9. The method of claim 1 wherein said cryogenic field material is a crystal selected from a hydrate of potassium tartrate, cadmium nitrate and thorium nitrate.
10. The method of claim 9 wherein said crystal is selected from potassium tartrate hemihydrate, potassium tartrate dihydrate, cadmium nitrate tetrahydrate and thorium nitrate tetrahydrate.
11. The method of claim 9 wherein said force field comprises at least one of electric and mass attraction force fields.
12. The method of claim 11 wherein said temperature is below about 85 K.
13. The method of claim 11 wherein the force field comprising cryogenic field material is maintained at low temperature.
14. The method of claim 1 wherein said cryogenic field material is a crystal selected from cesium nitrate, rubidium nitrate and tartaric acid.
15. The method of claim 14 wherein said force field comprises at least one of electric and mass attraction force fields.
16. The method of claim 14 wherein said temperature is below about 85 K.
17. The method of claim 15 wherein the force field comprising cryogenic material is maintained at low temperature.
18. The method of claim 1 wherein the temperature is below about 85 K.
19. The method of claim 1 wherein the force field comprising cryogenic material is maintained at low temperature.
20. A force field established by the method of claim 1.
21. A device for establishing a force field, comprising:
a) a cryogenic field material;
b) electrically conducting means for securing a first end of an electrical conductor to said cryogenic field material;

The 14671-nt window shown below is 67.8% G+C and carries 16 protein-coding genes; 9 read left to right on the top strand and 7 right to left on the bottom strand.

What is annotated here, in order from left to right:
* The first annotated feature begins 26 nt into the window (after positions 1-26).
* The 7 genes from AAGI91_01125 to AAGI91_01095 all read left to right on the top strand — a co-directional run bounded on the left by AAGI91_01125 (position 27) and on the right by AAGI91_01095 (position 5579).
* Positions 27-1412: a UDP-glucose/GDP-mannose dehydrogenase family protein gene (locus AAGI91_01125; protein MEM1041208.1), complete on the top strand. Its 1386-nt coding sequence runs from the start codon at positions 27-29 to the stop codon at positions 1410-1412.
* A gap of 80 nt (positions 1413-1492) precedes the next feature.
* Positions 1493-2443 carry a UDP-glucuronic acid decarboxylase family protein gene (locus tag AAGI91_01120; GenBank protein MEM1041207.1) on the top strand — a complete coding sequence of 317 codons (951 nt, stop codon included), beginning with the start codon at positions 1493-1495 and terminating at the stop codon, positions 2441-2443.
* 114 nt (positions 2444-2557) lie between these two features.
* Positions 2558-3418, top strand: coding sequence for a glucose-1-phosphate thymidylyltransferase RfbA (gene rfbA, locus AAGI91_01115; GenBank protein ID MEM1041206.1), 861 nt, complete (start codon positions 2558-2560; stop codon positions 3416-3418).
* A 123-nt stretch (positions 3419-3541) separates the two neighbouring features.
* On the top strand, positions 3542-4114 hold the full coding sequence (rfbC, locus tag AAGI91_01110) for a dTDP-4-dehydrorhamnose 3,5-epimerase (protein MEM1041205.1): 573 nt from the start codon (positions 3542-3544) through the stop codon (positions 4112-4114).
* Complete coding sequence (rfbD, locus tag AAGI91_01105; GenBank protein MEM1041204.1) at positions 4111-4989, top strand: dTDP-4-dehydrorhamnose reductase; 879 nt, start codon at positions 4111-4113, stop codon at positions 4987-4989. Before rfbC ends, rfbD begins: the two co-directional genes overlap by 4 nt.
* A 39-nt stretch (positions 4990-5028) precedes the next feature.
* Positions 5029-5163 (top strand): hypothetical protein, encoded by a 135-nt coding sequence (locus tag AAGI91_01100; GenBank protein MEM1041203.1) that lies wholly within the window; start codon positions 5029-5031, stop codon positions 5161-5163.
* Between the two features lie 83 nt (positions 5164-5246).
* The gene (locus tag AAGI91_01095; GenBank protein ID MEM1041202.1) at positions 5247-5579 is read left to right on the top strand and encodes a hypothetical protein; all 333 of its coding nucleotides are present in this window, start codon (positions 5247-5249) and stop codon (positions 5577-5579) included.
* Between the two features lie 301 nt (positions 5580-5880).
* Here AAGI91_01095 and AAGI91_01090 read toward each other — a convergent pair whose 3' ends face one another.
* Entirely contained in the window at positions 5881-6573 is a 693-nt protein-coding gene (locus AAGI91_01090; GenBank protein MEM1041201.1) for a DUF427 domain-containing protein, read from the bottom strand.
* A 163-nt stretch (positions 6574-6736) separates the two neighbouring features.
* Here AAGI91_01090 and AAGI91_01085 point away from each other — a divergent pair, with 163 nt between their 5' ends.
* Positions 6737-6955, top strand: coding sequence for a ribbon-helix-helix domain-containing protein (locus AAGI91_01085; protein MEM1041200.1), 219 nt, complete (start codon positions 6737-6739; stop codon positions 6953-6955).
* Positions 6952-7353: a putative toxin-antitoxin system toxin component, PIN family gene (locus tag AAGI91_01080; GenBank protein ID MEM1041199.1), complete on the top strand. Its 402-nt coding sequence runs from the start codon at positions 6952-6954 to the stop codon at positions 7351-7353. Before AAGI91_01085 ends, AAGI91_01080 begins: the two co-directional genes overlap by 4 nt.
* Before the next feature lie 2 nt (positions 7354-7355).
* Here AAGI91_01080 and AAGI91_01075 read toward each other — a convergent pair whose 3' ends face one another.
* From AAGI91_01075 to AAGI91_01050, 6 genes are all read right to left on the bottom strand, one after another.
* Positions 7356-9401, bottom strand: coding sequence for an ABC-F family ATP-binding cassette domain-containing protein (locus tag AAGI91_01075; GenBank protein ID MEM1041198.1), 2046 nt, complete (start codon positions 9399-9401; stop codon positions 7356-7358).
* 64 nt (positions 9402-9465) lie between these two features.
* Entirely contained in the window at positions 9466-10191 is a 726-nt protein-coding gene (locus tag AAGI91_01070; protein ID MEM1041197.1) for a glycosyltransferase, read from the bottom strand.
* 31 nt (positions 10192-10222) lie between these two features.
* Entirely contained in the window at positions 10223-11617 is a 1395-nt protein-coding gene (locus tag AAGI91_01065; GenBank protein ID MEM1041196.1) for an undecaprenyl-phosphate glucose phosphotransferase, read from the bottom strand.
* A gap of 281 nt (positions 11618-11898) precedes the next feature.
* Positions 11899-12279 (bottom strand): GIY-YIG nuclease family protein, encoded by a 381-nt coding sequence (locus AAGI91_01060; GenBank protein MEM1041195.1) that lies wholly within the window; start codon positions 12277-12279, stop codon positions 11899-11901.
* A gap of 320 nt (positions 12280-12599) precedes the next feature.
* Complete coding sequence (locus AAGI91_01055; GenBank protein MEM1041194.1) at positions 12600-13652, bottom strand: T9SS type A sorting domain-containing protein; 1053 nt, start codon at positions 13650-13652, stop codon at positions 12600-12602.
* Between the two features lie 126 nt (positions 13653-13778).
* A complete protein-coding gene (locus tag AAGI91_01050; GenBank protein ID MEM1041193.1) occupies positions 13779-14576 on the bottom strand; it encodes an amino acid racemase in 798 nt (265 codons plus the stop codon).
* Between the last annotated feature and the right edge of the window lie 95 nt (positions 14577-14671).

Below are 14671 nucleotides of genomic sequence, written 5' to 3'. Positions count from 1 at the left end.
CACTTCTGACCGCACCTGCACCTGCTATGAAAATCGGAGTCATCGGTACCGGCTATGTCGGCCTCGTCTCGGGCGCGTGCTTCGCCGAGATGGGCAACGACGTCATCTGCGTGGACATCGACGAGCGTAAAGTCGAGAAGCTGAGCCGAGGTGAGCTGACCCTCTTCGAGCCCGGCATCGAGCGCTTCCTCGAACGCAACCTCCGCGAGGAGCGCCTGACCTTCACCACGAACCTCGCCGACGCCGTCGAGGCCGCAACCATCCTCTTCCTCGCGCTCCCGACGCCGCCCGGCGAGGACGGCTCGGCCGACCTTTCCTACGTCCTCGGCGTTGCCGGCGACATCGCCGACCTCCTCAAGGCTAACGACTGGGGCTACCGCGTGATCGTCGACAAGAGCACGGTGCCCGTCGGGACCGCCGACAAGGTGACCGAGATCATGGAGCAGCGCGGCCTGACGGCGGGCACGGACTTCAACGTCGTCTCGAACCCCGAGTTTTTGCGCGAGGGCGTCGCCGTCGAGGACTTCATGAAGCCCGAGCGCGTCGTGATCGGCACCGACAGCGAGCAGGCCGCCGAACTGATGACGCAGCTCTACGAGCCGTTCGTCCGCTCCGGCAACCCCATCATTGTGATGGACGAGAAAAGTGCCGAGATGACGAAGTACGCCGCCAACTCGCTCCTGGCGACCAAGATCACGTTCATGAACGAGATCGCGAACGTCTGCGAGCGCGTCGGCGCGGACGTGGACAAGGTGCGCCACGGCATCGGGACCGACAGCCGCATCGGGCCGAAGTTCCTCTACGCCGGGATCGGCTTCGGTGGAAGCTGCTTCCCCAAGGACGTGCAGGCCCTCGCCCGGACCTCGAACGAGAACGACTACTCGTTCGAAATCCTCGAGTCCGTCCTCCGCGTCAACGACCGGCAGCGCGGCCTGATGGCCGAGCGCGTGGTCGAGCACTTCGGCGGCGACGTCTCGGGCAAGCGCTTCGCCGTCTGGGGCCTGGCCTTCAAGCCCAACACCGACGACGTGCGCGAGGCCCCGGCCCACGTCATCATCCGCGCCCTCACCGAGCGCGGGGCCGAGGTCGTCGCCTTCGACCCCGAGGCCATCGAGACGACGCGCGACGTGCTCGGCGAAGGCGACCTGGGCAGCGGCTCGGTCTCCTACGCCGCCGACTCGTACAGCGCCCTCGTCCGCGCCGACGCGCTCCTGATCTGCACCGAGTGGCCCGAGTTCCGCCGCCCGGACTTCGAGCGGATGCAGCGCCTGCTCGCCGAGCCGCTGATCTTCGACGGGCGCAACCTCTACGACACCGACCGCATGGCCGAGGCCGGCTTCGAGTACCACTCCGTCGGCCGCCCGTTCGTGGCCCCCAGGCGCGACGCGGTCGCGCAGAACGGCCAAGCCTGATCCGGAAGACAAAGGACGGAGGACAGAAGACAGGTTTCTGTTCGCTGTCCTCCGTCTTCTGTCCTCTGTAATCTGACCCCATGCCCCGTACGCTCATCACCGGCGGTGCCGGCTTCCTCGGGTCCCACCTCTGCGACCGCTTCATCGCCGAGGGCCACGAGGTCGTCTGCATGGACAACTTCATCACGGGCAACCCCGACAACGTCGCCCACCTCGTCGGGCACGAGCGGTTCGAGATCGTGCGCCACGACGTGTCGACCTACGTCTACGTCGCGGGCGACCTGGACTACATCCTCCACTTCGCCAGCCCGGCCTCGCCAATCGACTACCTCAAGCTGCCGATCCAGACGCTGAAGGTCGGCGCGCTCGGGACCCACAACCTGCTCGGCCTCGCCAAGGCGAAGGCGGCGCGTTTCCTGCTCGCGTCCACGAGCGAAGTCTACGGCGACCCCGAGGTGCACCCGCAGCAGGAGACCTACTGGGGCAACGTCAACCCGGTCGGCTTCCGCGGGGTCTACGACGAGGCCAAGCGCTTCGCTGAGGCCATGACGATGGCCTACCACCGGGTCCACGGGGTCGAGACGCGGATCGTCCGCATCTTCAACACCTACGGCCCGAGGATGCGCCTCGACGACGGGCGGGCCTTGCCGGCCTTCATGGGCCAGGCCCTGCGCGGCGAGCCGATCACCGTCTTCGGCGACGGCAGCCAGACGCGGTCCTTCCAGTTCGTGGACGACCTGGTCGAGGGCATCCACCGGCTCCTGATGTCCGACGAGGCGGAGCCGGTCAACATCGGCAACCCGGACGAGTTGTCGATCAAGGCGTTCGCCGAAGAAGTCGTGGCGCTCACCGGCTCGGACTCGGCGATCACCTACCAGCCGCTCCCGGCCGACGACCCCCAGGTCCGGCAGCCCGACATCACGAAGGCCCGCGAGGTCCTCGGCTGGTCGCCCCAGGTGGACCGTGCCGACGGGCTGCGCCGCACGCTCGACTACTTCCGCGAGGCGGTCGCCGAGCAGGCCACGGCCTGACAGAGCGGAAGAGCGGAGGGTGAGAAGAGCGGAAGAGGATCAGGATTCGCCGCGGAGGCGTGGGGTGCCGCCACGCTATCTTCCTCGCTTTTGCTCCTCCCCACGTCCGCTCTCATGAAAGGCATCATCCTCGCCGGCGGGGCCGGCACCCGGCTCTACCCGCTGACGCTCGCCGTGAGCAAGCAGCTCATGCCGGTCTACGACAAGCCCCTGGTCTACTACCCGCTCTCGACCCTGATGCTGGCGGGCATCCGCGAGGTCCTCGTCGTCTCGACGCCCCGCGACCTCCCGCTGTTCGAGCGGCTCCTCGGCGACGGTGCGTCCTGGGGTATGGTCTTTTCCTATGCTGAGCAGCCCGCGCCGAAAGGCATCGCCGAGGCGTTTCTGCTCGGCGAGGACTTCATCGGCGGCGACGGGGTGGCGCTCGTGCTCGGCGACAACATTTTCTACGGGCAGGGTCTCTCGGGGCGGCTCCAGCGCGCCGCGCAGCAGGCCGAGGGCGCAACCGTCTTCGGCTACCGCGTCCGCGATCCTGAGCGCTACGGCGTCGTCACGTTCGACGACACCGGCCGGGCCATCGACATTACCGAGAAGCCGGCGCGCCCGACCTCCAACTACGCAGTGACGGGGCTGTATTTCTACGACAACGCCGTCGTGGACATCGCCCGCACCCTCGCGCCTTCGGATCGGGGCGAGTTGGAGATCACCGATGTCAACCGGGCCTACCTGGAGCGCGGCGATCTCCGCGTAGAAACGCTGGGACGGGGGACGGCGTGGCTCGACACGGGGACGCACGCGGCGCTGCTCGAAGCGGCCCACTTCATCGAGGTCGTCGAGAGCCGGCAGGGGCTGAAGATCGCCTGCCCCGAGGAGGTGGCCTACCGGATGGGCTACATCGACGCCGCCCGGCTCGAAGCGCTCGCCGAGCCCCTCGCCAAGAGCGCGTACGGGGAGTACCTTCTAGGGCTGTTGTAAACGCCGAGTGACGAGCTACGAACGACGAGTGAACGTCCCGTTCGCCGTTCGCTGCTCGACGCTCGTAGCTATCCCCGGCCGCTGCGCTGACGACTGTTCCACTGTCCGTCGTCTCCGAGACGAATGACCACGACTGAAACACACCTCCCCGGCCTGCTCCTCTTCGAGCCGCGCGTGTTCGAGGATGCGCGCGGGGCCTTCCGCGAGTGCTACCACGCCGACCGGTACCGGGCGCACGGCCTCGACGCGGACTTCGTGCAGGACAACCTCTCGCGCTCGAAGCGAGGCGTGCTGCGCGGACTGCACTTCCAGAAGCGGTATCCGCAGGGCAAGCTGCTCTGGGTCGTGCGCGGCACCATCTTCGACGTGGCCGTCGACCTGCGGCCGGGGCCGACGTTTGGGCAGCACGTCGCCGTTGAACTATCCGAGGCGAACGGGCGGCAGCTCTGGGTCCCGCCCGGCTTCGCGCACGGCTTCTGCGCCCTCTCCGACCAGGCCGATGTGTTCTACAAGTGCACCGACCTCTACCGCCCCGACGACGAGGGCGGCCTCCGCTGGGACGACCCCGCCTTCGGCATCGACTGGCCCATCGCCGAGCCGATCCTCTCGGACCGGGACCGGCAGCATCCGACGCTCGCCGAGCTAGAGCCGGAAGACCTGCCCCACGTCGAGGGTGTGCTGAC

c) electrically non-conducting means for coating said cryogenic field material, said first end and said means for securing;
d) electrically non-conducting means for coating a second end of said electrical conductor;
e) means for electrically insulating and structurally protecting said electrical conductor between said first and second ends; and
f) means for cooling said cryogenic field material to a temperature below about 110 K.,
wherein said force field is established proximate said cryogenic field material and also proximate said second end of said electrical conductor.
22. A device as recited in claim 21 wherein said first end of said conductor is cooled to a temperature below about 110 K. and said second end of said conductor is maintained at approximately ambient temperature, where ambient temperature is defined as the temperature of said conductor prior to cooling.
23. A device as recited in claim 21 wherein said cryogenic field material is a crystal selected from the group comprising cesium nitrate, rubidium nitrate, tartaric acid, a hydrate of potassium tartrate, cadmium nitrate or thorium nitrate or mixtures thereof.
24. A device as recited in claim 21 wherein said cryogenic field material is selected from the group comprising potassium tartrate, cesium nitrate, tartaric acid, cadmium nitrate, rubidium nitrate, thorium nitrate or combinations thereof.
25. A device as recited in claim 21 wherein said cryogenic field material maintains a stable polarized field for more than about 5 seconds.